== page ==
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Village Hedgrows Slowly Return

Those of certain age may recall a promotion launched by the government to “Plant a Tree in 73”.  Forty two years on those trees have grown to maturity, that is unless they subsequently fell foul of  various DEFRA schemes to pay farmers to remove hedgerows and the odd tree to make fields more open and productive.  As a base line between 1946 and 1963, 8000km a year were lost. Time moves and following the maxim; what goes round comes round, the EU and DEFRA have decreed the clearance initiative was a bad move and entirely due to a typo after a very good Brussels lunch. Thus we are in planting mode once again this time to protect wildlife, re-establish ancient hedgerows and grow trees that will absorb some of the nasties that we have popped into the atmosphere from our decadent lifestyles.

As part of an initiative sponsored by the Woodland Trust the Burghwallis Parish Council successfully applied for a grant to to plant 450 trees in Burghwallis.  Planted along Scorcher Hills Lane you will now see a mix of :-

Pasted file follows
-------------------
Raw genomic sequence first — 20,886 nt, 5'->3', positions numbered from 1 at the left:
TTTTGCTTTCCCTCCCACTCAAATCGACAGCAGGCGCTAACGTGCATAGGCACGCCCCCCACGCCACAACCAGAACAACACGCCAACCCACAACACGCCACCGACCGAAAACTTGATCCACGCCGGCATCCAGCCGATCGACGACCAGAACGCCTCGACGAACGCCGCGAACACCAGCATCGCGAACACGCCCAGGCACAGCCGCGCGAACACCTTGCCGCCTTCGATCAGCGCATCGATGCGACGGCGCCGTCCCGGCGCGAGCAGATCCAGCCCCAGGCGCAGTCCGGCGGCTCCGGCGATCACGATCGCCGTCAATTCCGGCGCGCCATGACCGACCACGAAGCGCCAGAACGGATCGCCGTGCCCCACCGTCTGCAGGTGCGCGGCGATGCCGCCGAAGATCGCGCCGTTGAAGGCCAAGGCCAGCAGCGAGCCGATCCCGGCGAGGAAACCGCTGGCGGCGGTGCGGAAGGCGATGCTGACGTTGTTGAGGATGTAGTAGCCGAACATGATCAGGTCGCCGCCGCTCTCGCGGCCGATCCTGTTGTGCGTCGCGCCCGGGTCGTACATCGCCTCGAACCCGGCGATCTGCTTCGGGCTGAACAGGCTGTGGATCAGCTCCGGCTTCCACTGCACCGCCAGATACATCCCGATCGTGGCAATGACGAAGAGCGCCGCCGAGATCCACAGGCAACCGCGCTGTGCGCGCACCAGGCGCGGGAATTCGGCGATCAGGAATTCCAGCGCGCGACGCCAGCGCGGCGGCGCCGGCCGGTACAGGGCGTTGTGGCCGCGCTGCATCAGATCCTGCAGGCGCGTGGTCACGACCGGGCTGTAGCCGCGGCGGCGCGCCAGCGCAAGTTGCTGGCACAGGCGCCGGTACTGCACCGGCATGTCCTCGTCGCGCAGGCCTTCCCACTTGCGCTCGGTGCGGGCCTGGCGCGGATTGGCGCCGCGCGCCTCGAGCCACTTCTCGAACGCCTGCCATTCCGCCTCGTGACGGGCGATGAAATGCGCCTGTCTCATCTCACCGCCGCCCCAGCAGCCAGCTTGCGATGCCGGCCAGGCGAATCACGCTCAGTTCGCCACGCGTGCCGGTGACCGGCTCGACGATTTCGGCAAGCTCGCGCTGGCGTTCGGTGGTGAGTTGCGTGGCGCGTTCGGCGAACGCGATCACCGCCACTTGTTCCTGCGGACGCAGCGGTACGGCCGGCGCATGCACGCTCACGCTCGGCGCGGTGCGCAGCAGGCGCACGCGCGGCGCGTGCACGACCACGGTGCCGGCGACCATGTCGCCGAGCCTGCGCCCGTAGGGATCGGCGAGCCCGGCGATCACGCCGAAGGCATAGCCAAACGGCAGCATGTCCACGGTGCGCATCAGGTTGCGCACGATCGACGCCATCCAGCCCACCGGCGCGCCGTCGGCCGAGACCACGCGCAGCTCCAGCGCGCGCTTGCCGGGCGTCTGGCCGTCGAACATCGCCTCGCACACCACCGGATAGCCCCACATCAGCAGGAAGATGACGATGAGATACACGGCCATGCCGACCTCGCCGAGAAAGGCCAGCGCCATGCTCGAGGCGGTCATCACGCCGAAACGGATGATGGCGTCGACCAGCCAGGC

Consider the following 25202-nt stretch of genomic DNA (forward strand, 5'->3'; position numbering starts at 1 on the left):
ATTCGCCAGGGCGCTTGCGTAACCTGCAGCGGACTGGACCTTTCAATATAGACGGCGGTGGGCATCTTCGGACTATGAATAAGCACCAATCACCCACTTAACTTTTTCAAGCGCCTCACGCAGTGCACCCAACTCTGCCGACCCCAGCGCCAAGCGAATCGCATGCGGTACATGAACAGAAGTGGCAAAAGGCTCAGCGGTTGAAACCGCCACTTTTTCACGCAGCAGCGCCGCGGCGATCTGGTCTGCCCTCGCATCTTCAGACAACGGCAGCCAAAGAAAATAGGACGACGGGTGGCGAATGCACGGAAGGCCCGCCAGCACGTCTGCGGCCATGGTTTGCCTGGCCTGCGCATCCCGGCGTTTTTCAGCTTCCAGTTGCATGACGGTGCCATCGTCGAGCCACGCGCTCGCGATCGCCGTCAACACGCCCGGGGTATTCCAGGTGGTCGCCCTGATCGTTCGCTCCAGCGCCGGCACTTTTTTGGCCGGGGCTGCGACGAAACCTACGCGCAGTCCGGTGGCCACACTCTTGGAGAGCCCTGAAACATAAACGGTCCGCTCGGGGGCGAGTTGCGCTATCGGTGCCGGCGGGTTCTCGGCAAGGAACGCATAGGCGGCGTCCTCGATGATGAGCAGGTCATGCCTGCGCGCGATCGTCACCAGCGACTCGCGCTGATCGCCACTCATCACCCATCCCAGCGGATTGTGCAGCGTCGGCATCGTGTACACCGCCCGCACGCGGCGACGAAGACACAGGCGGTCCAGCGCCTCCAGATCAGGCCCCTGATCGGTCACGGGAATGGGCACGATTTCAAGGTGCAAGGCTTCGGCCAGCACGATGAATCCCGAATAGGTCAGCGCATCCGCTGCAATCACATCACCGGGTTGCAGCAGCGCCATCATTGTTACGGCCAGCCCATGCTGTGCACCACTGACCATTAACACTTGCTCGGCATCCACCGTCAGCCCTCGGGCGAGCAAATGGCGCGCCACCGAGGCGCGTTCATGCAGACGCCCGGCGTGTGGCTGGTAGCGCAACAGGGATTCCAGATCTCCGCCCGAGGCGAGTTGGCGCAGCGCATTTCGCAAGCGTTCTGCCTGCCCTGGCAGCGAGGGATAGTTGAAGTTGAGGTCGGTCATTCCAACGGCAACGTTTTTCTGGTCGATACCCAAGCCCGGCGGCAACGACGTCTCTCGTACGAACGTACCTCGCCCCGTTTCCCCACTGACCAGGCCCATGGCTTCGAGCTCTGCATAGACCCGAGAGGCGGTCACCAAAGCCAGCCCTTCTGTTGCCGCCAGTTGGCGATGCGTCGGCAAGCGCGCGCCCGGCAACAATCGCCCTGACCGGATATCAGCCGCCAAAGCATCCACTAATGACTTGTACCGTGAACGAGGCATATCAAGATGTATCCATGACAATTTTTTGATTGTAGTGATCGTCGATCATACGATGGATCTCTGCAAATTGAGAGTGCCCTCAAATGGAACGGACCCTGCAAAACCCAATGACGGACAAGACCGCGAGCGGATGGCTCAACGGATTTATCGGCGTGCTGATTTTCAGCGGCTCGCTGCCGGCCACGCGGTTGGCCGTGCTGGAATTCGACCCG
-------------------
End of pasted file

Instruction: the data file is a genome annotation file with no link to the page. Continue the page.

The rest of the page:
• Hawthorn
  • Blackthorn (Prunus spinosa)
  • Hazel (Coryllus avellana)
  • Ash (Fraxinus excelsior)
  • Field maple (Acer campestre)
  • Oak (Quercus)

woodland trust logo

With the number of tree pests and diseases currently present in the UK it’s hugely important that the Woodland Trust  have confidence in the trees that are planted. This is why they are investing £4.5m to grow 4.5m trees over the next three years, all of which will come from seeds sourced across the UK and Ireland.


Burghwallis tree planters








Nine of the eleven volunteer tree planters 

A team of 11 volunteers from the village armed with spades were shown by a Woodland Trust official how to plant the trees, whack in a bamboo stake and slide on a protective sleeve. Critical in the procedure was the ability to bend down without sticking the stake in your eye. Those elfin safety guys get everywhere.  In case we have surveyor or architect in our midst that sees the line of tree ‘whips” as anathema to their penchant for things in straight lines, there is a reason.  Staggering the planting leads to a stronger hedge and is better for hedge layering in future years.

In case you ask, the plastic sleeves are there to support the whips in the early years and stop brer rabbit and his or her mates chomping on the young shoots. They can be removed after two or three years when the trees pop out of the top. Some  of the hedgerows have been around for thousands of years so it is good to see part of Burghwallis will have a new hedgerow to replace the one that had been for the previous few hundred years.


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